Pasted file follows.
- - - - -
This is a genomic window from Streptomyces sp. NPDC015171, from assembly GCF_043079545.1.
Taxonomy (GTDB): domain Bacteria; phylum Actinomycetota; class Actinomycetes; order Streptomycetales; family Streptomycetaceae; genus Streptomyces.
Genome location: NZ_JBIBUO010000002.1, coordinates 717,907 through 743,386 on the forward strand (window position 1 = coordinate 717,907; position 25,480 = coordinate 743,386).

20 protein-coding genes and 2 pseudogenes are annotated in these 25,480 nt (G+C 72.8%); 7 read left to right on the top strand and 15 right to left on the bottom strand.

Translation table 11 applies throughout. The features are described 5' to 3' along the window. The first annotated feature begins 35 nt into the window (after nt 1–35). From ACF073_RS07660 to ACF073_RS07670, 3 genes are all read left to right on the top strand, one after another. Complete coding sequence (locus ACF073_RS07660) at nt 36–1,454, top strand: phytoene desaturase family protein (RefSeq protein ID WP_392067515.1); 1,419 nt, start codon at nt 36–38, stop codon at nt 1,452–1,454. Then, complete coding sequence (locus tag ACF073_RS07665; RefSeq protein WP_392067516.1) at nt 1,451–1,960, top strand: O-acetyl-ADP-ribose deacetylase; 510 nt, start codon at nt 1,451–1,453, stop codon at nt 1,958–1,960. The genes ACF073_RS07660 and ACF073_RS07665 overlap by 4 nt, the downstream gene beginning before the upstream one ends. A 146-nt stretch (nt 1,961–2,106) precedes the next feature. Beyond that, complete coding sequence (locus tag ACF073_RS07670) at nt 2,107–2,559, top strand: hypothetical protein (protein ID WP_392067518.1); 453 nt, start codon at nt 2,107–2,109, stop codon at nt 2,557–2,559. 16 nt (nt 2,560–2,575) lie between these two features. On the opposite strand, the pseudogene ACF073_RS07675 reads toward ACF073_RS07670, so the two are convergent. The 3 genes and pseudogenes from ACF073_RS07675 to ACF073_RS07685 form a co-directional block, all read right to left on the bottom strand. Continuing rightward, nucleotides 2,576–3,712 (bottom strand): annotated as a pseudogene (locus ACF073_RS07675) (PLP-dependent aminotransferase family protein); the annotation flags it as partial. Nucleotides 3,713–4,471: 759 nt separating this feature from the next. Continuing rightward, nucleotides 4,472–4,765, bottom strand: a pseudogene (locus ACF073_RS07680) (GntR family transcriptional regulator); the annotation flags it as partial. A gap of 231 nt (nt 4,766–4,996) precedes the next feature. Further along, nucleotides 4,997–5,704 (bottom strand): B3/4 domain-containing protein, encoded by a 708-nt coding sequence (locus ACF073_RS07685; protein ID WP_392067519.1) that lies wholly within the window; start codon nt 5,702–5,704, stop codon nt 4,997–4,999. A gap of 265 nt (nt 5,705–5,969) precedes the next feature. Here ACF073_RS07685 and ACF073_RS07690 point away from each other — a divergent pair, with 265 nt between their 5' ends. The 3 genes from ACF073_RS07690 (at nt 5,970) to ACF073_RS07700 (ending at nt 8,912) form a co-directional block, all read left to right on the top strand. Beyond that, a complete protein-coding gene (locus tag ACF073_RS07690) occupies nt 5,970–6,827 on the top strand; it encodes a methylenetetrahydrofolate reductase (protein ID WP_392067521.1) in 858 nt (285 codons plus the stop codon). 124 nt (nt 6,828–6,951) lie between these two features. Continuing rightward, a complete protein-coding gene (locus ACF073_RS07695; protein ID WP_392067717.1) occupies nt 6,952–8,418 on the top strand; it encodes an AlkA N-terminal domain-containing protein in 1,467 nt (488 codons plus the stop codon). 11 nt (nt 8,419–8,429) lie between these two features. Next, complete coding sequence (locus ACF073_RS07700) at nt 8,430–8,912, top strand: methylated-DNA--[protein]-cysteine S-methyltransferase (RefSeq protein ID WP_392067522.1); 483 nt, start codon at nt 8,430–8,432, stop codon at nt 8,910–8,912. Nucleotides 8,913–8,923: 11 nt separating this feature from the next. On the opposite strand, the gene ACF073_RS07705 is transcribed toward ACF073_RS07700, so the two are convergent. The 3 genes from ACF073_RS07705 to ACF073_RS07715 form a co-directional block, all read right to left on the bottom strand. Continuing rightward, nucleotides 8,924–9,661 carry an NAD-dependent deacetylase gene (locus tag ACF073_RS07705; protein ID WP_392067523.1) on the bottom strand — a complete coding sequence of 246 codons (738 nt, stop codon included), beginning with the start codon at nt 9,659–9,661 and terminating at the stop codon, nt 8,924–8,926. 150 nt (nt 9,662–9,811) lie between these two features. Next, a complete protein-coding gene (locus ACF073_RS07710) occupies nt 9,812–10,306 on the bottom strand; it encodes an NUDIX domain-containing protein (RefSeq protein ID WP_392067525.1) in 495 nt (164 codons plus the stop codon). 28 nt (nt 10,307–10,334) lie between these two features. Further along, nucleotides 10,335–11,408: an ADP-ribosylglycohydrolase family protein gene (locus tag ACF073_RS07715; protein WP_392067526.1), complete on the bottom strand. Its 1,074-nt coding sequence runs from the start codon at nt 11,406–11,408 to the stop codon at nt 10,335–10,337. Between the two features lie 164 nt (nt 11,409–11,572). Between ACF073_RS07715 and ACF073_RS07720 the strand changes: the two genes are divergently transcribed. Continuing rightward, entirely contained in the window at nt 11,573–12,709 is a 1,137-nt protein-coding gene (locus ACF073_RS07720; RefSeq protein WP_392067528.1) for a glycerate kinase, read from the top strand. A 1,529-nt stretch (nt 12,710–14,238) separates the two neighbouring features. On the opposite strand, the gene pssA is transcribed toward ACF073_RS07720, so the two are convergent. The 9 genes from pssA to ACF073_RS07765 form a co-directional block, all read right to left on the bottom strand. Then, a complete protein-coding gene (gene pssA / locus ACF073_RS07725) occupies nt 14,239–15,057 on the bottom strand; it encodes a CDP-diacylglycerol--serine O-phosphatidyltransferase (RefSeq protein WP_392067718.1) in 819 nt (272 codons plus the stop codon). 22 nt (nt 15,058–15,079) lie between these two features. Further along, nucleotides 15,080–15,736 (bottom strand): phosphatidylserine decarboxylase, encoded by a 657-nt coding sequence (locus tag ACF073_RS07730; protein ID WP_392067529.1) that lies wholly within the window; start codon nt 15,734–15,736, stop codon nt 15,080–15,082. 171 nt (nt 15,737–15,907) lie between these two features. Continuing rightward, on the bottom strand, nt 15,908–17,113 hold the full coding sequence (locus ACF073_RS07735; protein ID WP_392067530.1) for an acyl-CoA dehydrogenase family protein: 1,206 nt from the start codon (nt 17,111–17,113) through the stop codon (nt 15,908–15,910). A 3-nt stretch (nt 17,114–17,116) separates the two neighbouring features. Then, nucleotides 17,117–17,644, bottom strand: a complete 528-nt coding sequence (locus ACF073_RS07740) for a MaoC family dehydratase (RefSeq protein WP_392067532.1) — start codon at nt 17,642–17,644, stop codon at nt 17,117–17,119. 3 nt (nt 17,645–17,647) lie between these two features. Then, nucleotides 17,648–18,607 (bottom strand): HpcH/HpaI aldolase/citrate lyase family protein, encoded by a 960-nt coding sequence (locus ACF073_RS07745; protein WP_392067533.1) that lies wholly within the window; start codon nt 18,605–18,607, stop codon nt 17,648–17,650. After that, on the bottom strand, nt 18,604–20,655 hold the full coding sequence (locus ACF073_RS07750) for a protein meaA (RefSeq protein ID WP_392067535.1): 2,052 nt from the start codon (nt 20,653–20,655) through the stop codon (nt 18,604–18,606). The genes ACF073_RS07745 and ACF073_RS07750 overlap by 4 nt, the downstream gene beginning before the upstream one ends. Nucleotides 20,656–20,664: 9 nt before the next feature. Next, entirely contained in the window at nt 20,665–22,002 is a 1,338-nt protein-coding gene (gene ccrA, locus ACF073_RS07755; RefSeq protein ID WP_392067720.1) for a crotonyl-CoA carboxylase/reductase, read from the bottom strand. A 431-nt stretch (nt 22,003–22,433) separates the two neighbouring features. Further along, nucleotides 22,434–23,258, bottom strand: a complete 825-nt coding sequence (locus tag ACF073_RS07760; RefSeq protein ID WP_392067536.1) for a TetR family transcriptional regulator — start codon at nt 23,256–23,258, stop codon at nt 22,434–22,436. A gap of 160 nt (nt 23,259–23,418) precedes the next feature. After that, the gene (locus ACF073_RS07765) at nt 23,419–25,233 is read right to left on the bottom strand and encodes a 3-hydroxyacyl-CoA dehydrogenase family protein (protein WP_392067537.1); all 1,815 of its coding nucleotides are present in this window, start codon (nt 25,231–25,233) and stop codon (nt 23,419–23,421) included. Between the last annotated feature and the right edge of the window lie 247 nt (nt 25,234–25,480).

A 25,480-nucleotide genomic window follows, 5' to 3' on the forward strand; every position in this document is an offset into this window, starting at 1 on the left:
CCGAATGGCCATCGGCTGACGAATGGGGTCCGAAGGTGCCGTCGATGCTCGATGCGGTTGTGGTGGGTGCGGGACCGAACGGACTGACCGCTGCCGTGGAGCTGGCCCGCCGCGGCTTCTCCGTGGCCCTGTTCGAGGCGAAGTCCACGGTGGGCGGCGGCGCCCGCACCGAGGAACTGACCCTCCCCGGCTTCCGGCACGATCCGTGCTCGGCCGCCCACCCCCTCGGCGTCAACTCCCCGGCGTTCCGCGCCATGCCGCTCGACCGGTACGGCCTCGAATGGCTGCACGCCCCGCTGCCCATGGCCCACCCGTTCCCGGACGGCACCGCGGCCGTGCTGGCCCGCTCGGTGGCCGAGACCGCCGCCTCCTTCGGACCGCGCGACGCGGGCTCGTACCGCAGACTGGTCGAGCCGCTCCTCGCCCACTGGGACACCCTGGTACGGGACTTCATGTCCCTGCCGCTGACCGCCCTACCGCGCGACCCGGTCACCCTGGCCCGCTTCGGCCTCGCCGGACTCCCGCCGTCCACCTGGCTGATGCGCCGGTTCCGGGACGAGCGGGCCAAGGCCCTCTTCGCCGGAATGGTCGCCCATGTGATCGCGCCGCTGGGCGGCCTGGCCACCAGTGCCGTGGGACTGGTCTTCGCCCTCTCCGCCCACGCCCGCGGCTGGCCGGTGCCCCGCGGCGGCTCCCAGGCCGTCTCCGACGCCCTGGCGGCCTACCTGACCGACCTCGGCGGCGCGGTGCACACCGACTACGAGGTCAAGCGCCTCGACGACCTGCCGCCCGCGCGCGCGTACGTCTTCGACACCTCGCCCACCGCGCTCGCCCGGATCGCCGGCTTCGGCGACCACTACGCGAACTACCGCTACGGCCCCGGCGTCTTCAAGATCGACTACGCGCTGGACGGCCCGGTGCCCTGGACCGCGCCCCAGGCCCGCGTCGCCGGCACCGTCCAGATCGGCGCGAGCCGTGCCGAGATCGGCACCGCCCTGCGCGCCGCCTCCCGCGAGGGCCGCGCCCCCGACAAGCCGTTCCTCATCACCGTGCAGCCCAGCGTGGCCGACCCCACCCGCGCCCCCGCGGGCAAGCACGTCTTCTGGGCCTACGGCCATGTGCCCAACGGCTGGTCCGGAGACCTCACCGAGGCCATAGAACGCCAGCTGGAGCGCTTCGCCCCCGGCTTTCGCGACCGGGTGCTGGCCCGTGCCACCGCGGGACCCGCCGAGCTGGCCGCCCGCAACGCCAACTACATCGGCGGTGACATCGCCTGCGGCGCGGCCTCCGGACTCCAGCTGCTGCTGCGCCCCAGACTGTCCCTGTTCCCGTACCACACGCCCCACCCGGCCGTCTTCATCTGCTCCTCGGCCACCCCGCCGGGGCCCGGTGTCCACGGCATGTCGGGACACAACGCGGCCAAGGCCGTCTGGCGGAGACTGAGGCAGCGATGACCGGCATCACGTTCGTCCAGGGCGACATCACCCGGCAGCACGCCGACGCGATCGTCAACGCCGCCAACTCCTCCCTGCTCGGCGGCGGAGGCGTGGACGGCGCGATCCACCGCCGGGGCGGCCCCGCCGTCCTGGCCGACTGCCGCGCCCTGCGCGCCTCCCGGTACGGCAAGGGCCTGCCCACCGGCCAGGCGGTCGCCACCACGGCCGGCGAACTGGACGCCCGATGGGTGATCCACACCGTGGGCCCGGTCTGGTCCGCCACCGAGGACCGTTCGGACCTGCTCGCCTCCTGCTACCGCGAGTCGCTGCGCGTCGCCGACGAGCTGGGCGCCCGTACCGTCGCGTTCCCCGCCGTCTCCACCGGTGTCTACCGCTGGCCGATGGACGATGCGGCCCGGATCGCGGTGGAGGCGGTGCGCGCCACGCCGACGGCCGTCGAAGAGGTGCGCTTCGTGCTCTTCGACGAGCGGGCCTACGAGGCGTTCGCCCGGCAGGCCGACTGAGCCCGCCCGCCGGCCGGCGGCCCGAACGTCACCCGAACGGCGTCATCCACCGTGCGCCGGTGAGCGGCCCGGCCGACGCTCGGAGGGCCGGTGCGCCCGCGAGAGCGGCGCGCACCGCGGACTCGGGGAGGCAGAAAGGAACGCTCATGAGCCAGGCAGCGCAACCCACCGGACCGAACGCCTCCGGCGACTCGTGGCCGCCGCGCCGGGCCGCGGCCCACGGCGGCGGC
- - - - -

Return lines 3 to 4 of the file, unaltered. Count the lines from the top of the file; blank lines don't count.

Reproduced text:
Genome location: NZ_JBIBUO010000002.1, coordinates 717,907 through 743,386 on the forward strand (window position 1 = coordinate 717,907; position 25,480 = coordinate 743,386).

20 protein-coding genes and 2 pseudogenes are annotated in these 25,480 nt (G+C 72.8%); 7 read left to right on the top strand and 15 right to left on the bottom strand.